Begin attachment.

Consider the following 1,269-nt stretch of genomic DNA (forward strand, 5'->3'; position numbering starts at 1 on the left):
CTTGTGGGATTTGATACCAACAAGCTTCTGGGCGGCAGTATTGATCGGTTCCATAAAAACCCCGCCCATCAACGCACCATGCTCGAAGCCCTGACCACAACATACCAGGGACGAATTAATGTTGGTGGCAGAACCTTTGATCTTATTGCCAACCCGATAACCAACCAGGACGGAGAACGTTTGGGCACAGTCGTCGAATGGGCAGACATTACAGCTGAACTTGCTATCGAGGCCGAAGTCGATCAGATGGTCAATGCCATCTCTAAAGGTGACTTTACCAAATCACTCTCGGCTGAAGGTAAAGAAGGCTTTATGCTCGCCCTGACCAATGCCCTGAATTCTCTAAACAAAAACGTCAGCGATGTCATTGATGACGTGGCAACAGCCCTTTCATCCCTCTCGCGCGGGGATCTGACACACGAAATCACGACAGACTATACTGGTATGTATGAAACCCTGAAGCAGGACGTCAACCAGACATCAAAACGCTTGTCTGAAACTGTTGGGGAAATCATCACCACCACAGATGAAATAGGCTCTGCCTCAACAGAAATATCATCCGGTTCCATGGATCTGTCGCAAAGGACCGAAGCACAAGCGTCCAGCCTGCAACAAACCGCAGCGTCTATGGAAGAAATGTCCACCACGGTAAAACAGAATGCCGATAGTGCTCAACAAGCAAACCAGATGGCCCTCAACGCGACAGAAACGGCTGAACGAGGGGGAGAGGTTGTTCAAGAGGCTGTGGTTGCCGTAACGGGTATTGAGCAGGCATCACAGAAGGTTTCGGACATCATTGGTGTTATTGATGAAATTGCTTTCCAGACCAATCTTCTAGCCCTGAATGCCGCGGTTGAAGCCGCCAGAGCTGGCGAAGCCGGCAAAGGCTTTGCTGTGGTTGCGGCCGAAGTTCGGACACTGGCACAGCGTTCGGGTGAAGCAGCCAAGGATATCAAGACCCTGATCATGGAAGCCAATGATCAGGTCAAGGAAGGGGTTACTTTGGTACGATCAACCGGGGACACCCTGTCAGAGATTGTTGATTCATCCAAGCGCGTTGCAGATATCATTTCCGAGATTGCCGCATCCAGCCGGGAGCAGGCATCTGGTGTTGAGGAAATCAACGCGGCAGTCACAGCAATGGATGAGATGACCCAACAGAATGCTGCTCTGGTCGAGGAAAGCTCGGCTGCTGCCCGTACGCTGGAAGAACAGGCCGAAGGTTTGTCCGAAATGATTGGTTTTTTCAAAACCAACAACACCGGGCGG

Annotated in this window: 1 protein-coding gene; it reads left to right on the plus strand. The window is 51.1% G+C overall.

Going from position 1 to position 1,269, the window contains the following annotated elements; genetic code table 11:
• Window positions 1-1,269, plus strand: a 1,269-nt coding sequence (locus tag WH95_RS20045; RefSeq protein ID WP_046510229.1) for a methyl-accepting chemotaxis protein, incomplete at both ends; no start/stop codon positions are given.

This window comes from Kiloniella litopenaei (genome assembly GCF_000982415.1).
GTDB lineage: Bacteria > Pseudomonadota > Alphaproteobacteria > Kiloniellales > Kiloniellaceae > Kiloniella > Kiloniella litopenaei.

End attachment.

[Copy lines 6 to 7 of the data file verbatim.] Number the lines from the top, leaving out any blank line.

This window comes from Kiloniella litopenaei (genome assembly GCF_000982415.1).
GTDB lineage: Bacteria > Pseudomonadota > Alphaproteobacteria > Kiloniellales > Kiloniellaceae > Kiloniella > Kiloniella litopenaei.